First, I am going to make a quick comment about masks. It should be apparent from the resurgence of cases in Europe and the US how little masks do, if anything, to slow transmission. The Danish study looms, so we are seeing a frenzy of activity by masking advocates and use of bogus studies like the IMHE one recently published in Nature Medicine and highlighted in a front-page story in my home town paper. That study is the classic example of “if you tell it they work, it will tell you they work”. Worthless. You can take it from all this activity that the Danish study, a large, randomized trial, is indeed negative. Maybe there are design or other aspects of that study that impact its conclusions. Be nice if the powers that be would just let it be published. What we are seeing is the exact opposite of the scientific attitude–“I want to believe that it works, so I am going to ignore any evidence that it doesn’t and promote even the sketchiest evidence that it does.”
This is a very useful and well-done study on the geographic patterns of infection spread. (NBER Paper) The authors attempted to disentangle factors influencing transmission levels, including the effect of mitigation efforts. They also found that voluntary behavior changes had a bigger impact than mandatory ones. Using cell phone data, significant drops in mobility were noted even before stay-at-home and other orders were issued, and some of these drops persisted even after lifting of these orders. The lockdowns reduced employment by 12% and consumer spending by 7%. Variation in lockdown stringency or timing did not provide explanatory power to variations in case rates across geographies. They identified population density and overall population as two of the most significant factors, explaining over 50% of the variation.
Superspreaders is a frequently discussed explanation for transmission. In this study, five examples of superspreading events were examined. (Medrxiv Paper) The researchers were also trying to estimate viral loads. The authors describe the typical size of most droplets being emitted as quite small, but large enough to accommodate a substantial number of virus particles. These small particles are aerosolized, or capable of floating for an extended time. They also focus on variation in viral load and what that may mean in various settings. Their premise is that superspreading events could occur both from a patient with a very high viral load or from a patient with an average viral load but emitting for some time in certain environments, primarily indoor areas with poor ventilation. The five superspreader events were used to estimate probable viral loads and other transmission characteristics. They believe an infectious dose is on the order of 300 to 2000 viral particles. They believe that what they refer to as “enhanced” transmission by an infected person with an average viral load, but emitting for some time in an enclosed space, is more likely to explain superspreading events than emission by a person with a very high viral load, partly because those peak loads occur for only a relatively brief time. If you are interested in how to think about transmission this is good paper to read, lot of explanation of variables to be considered.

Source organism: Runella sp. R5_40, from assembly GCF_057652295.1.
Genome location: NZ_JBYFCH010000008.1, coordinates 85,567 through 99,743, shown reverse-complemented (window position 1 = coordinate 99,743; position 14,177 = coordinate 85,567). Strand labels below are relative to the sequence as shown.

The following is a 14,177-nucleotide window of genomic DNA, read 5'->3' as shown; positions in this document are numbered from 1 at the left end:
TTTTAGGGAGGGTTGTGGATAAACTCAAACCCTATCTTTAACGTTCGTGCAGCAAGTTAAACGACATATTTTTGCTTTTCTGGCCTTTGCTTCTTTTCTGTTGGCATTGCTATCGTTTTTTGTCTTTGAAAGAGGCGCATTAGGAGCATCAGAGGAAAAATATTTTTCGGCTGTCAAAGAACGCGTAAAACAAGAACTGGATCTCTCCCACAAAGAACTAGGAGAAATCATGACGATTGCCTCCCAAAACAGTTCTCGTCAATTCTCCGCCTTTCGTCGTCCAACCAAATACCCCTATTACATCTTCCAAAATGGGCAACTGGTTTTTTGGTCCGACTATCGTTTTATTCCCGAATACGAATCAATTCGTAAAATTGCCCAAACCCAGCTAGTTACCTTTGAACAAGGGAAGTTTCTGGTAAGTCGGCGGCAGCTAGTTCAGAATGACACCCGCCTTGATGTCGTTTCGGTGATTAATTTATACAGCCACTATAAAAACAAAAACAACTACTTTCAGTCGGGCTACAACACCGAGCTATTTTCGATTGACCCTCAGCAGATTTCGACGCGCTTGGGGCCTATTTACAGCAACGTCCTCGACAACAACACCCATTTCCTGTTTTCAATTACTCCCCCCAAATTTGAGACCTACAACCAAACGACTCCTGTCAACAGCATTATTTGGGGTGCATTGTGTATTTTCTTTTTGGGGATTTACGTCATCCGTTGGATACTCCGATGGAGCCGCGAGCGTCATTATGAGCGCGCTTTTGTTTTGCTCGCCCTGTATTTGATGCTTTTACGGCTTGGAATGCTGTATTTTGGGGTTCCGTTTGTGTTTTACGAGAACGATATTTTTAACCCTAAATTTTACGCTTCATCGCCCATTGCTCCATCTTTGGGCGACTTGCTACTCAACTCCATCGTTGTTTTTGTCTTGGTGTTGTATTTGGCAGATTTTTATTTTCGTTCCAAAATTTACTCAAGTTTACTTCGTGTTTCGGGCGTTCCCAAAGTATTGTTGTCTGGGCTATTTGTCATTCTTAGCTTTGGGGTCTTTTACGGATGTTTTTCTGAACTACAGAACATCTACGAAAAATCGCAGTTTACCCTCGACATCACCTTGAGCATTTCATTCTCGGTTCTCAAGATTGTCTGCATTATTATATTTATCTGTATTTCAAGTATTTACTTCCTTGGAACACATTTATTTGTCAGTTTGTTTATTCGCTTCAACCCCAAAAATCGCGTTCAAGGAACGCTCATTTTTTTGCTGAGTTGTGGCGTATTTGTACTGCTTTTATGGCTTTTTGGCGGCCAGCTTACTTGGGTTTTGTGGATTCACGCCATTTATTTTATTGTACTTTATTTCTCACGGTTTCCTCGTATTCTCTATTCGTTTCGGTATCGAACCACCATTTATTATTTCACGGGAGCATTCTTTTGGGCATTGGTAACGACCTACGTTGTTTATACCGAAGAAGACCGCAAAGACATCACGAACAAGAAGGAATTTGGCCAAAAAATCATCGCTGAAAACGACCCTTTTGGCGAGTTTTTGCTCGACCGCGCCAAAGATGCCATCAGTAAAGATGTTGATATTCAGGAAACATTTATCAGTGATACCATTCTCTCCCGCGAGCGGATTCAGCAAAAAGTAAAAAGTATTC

Science magazine has an article reviewing knowledge on transmission issues. (Science Paper) The authors first note that household transmission is the primary location for spread, accounting for a very large fraction of infections. Household includes any primary residence, including congregate care settings like nursing homes. Within households, spouses are twice as likely to be infected as other household members, and symptomatic index cases appear more likely to transmit. Older persons also appear to be at higher risk of getting infected and transmitting. Community transmission obviously also occurs, but where and how is still not fully delineated. Viral loads and other factors, like having coughing or sneezing symptoms may impact infectiousness. Settings where one seriously infectious person has close contact with a number of other persons obviously can faciliate significant transmission. It appears that the epidemic is characterized by over-dispersion in spread–that is, a few infected people are responsible for much of the transmission and many people are responsible for no transmission. Broad and untargeted interventions (i.e., tell everyone to stay at home and make everyone wear masks) are unlikely to have a major impact on spread, but more targeted ones aimed at identifying and isolating those who may be highly infectious could help.
This paper from India examined the contributions of asymptomatic and symptomatic persons to spread. (SSRN Paper) This was basically a contact tracing study of over 3400 cases. 91% of these were asymptomatic. Asymptomatic cases tended to be significantly younger. While there was some spread by asymptomatic persons, the great majority of transmission occurred from symptomatic persons.